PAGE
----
While he achieved prominence on the international stage at the beginning of the 1980s as the leader of the Figuration Libre [Free Figuration] movement, Robert Combas (born in Lyon in 1957) has reinvented himself ceaselessly for decades. After studying in Sète and at the Ecole des Beaux-Arts in Montpellier, where he came to the attention of Bernard Ceysson, then director of the Musée d’Art et d’Industrie of Saint-Etienne, the painter rapidly acquired renown: in 1980 Bernard Ceysson invited him to participate in the museum exhibition ‘Après le classicisme’ [After Classicism] while his first personal exhibitions abroad were held in Düsseldorf and Amsterdam. The gallery owners Bruno Bischofberger and Daniel Templon very quickly pinpointed the young artist and were to become loyal collectors of his work. In 1982, Robert Combas began a fruitful collaboration with the art dealer Yvon Lambert and the following year he joined the stable of Léo Castelli in New York who exhibited his works on two occasions, in 1983 and 1986. He also took part in two major events which compared the work of the French Figuration Libre artists — Rémi Blanchard, François Boisrond, Richard Di Rosa and Louis Jammes — to those of the American graffiti artists — Keith Haring, Jean Michel Basquiat, Crash and Kenny Scharf: ‘1982 Statements New York 82: Leading contemporary artists from France’ at New York’s Holly Solomon gallery, curated by the art critic Otto Hahn, and ‘5/5 Figuration Libre, France / USA’, which was held at the Musée d’Art Moderne de la Ville de Paris in 1984. Since then, his work has been the subject of numerous retrospectives, both in France and abroad: ARCA in Marseille (1984), CAPC in Bordeaux, Stedelijk Museum in Amsterdam (1987), Taipei Fine Arts Museum in Taiwan (1990), Musée d’art moderne de la Ville de Paris (1993), Musée Paul-Valéry in Sète (2000), Seoul Museum of Art, in Seoul (2006), Fondation Mudima in Milan (2009), MAC in Lyon (2012), etc.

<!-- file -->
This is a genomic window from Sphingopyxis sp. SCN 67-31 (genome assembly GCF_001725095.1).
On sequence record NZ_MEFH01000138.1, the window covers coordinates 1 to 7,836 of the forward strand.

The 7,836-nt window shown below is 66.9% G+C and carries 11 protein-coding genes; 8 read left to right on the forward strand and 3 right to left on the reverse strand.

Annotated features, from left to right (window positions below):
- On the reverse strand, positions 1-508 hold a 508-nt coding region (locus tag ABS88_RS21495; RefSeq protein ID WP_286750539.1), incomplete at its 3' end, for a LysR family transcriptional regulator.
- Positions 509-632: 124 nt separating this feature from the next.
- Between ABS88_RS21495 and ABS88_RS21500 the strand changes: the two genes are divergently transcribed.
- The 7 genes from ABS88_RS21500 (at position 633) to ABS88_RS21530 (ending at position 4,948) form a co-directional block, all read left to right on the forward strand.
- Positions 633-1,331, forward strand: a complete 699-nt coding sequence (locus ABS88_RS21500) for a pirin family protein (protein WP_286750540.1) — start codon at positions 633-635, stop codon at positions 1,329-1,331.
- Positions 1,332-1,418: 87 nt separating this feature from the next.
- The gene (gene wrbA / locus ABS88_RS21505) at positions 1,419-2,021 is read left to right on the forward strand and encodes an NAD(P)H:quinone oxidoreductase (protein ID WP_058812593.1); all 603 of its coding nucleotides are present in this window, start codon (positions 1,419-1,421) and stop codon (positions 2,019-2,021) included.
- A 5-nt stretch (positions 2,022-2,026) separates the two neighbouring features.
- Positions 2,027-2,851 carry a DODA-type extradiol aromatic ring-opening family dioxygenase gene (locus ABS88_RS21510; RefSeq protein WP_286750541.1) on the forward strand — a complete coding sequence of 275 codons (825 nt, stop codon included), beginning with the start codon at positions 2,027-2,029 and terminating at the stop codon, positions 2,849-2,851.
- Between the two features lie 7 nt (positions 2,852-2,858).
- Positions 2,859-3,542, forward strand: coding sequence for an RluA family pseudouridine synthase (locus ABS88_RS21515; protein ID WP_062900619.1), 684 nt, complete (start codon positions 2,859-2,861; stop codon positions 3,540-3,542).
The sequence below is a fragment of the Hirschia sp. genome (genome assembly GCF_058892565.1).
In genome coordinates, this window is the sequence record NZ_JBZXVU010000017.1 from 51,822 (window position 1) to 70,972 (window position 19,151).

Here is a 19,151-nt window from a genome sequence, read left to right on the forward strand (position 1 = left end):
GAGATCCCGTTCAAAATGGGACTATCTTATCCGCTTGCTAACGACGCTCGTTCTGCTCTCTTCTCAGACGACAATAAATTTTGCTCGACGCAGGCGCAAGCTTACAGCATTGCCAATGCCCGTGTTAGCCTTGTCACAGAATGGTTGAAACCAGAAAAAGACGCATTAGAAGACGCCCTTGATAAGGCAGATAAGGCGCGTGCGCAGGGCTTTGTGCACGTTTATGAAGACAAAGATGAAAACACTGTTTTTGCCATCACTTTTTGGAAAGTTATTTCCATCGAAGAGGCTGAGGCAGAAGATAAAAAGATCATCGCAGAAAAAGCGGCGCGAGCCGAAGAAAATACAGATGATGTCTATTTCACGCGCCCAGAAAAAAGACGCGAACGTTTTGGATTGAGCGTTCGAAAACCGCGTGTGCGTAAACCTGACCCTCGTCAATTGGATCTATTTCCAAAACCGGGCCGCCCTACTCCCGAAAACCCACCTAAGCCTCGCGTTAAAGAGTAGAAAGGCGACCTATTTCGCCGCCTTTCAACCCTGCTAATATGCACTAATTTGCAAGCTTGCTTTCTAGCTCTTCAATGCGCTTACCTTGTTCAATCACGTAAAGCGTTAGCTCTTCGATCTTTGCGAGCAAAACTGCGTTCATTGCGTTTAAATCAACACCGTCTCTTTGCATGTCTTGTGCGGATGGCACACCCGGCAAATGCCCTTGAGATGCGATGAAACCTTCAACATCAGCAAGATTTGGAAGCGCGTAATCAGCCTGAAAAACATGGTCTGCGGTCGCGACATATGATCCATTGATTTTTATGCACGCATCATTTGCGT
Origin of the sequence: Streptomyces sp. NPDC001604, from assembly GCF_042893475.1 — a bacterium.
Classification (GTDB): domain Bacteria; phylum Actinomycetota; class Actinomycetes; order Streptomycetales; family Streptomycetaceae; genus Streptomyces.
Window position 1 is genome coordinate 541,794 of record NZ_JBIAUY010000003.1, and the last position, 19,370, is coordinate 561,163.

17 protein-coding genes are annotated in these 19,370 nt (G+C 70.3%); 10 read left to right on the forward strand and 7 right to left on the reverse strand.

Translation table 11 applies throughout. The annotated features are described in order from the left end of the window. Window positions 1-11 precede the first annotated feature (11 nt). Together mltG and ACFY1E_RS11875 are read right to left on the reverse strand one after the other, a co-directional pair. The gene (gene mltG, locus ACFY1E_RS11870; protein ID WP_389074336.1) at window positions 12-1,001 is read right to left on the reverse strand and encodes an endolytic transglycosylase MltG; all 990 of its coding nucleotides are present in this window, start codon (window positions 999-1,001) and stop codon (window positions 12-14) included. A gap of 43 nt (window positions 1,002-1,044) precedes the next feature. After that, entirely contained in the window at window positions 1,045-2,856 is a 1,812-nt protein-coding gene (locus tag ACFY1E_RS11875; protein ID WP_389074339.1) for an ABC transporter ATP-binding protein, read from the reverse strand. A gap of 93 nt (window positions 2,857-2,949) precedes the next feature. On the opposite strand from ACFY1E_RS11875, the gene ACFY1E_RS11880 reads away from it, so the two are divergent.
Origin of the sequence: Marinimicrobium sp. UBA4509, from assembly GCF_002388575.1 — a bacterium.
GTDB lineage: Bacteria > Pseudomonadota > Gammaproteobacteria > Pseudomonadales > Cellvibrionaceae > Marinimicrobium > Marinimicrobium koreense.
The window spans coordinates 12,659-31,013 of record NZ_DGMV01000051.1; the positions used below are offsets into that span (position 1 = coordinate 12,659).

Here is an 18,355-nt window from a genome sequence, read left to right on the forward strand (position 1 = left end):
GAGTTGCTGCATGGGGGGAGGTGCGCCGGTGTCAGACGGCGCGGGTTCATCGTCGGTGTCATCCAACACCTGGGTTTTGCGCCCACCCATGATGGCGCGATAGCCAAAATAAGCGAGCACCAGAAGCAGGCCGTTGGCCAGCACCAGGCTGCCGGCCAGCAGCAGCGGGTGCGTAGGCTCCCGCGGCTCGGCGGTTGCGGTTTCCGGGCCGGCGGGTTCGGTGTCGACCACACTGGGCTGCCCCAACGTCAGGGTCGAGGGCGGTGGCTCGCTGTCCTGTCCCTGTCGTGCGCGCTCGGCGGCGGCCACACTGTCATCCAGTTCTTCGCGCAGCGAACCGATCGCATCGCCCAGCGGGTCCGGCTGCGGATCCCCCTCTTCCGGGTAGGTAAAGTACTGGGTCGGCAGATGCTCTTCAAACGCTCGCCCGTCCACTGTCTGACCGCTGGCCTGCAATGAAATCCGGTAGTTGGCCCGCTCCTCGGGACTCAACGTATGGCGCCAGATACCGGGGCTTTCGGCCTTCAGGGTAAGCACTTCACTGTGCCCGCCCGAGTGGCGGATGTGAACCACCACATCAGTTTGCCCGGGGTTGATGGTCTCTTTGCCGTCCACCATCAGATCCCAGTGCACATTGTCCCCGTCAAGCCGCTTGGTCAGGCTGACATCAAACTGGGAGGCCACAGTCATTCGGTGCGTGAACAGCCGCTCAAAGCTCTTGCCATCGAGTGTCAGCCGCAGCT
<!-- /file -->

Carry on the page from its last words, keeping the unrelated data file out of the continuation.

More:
‘The rules of Figuration Libre: it’s about doing whatever you want as much, as personally and as freely as possible’, the artist said at the beginning of the 1980s. From the very beginning his style stood out from that of his contemporaries, and made a radical break with the abstract and conceptual aesthetic of the 1970s. The different artistic currents in which attempts were later made to define him: Figuration Libre, Outsider Art, Graffiti Art, in the end merely revealed his uniqueness. Moreover, although he had undergone artistic training, it was through an very personal journey that he forged his own vocabulary, without bias, open to everything, curious about everything, without any consideration of high or low, nor a conditioned visual approach. This eclecticism manifested itself from the end of the 1970s, when he started a series of paintings devoted to the Walt Disney hero Mickey, and other popular children’s cartoon characters. His spontaneous approach to painting was characterised from the start by extreme stylisation of faces and bodies, disrupting the rules of perspective and proportions. At the same time, he created the magazine BATO, which he qualified as an ‘assemblagist work of art’. Produced manually and collectively, it was made up of assemblages, drawings, paintings and texts, thereby laying the groundwork for his formal vocabulary. While he seemed to prioritise immediately identifiable, widely-known motifs, relating to everyday consumption, he didn’t hesitate to tackle emblematic genre scenes from the history of art, which he updated and reappropriated, often flippantly and ironically. The pictorial space became saturated, while a black outline, filled with vivid colours, modelled the subject. From 1987 onwards, following his discovery of Byzantine cathedrals and icons, Robert Combas conferred a more esoteric dimension on his work: the space on his canvases was gradually invaded by streaks. These ‘curtains of paint’ allowed him to pursue his quest for pictorial syncretism, with style and content fusing in their turn. Eventually, while he succeeded in merging the most contradictory elements: comics, rock music, art history, religious and mythological traditions and daily news, Robert Combas also brought together image and words in a totally original dialogue. The captions of his works are particularly voluble and written in deliberately inaccurate French, here again challenging the conventions.